Animating in 2s.

In 2D animation, sequences are worked out in 1s and 2s referencing how many frames in a second a frame is held. Two frames held in a second is 1/12 of a second (of course this is dependent on the actual frame rate of your animation). In the end, Frame 006 is a ‘1’ or 1/24 of a second for better timing. In animation it is also important to understand the concept of spacing. Spacing references how much a movement changes between frames. The smaller the change between frames, the slower it moves. The larger the change between frames, the faster the movement.

With a closer look at the time line, you can see that the entire animation is a little over three seconds, the timeline is numbered in frames. The average person blinks every three to four seconds. The actual time of the blink is roughly a third of a second.

When you choose the ‘Video’ timeline, all the layers now become Video frames. This is important for you to know as you work, whatever you do to your layers will show up on the timeline video frames, and you can add directly any mark making to the video timeline, but that is a different technique. All the video layers will line up at 00, requiring the next step to be moving each video layer over by selecting them, to expose the number of frames wanted in the video layer below. Then you will need to cut each specific layer in the sequence to the correct frame amount. Remember, just like Layers, the Video layer on top is what you see in the image window above.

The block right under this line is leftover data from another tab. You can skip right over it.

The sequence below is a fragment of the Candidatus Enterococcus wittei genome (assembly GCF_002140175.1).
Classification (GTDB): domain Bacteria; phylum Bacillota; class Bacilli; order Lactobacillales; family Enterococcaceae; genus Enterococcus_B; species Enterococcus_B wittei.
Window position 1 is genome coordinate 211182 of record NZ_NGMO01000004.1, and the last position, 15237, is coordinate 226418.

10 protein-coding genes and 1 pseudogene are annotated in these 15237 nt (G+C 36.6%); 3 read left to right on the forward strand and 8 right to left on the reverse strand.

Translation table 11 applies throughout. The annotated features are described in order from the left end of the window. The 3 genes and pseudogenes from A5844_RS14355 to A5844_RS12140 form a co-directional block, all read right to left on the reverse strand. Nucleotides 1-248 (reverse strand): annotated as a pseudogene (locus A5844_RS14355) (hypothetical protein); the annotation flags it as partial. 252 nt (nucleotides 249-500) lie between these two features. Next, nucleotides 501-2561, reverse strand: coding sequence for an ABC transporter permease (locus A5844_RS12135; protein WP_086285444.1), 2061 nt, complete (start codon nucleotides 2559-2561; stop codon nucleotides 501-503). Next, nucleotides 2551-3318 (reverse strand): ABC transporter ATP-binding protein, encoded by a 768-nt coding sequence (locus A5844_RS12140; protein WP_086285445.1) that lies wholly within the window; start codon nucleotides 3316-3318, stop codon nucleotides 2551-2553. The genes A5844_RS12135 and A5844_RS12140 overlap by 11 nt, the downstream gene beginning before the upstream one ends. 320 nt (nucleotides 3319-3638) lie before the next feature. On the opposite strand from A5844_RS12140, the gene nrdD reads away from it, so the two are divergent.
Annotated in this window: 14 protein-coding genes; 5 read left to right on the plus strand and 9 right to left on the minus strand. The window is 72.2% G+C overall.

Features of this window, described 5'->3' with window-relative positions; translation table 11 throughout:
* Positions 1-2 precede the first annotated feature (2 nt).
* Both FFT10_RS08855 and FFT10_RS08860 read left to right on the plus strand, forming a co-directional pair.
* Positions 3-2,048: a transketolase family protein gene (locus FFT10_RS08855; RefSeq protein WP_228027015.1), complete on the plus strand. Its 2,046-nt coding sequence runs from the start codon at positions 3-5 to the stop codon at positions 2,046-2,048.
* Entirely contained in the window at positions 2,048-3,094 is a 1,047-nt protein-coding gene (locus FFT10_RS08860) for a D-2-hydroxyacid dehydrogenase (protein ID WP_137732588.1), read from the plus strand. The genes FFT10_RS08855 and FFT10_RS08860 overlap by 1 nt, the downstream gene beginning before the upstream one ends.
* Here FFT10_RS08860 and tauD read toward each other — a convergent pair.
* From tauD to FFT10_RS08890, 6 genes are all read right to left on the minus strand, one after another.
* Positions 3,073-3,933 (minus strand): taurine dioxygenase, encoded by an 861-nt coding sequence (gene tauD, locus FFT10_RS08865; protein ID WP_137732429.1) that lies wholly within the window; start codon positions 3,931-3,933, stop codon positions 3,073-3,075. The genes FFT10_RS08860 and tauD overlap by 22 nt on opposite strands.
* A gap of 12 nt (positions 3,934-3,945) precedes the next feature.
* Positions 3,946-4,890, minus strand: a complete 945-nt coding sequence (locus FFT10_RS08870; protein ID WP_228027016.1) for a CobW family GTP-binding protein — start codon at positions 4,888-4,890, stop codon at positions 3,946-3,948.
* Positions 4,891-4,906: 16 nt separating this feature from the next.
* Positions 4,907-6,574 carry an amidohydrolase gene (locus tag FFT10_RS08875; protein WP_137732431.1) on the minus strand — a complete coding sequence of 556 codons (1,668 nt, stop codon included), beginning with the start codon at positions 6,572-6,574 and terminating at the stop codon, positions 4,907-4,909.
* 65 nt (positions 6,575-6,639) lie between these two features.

The Scrubber moves you through your animation timeline. You can scrub forward and backward.

When cutting your video layers down to the number of frames needed, you will need to place the ‘Scrubber’(image above) where you want to make the cut, then click on the Scissor Tool at the top of the Timeline box. The video layer will split where you cut it (at the line of the Scrubber on the video layer selected) into two layers. Deselect everything by clicking into the blank space between layers, then click the video layer above the video layer you just cut, and delete it. Keep going until your video layers look something like mine!

The timing I used was, 24 frames (1 second) for 001, then cut at 2s from video layer 002 - 005, 1 frame for 006 (though not shown here as it was a tiny adjustment) and 007 is 48 frames, or 2 seconds.
Two ways to save your Photoshop file as a GIF.

The last step to turn your Photoshop file into a GIF can be done either as a File-Save-As command and choosing GIF as the file you are turning it into. Or if you want more options such as optimising your GIF, go to File - Export - Save for Web (Legacy). You can also export your animation as an MP4 movie file by going to File - Export - Render Video.

Above is the final GIF animation, The Boy Blinking. If you are really new to working with timelines and animation, try not to get frustrated. After all, I bet you drew flip through drawings when you were a kid! Keep at it, do your research and have fun! There might be more ‘How To’s’ on creating GIFS, animating your illustrations, trying out different movements and maybe just a little about animation principles of design. I’ll leave you with this resource on YouTube by Alan Becker on the 12 Principles of Animation
Header image: © Anne-Marie Perks

Anne-Marie Perks has illustrated picture books, book covers, older fiction and non-fiction books for US and UK publishers. Also an animator who teaches illustration and animation at Buckinghamshire New University, recent books include the wordless When Dad Hurts Mum, and A Safe Place from Domestic Abuse (Books Beyond Words Publishing, London). The Silkie (Clucket Press) a middle grade novel, is now available.

Anne-Marie’s most recent personal project is a graphic novel called Wolf Girl.

1 comment:

  1. I have been wondering how to do this, thanks Anne-Marie! And I love your gif!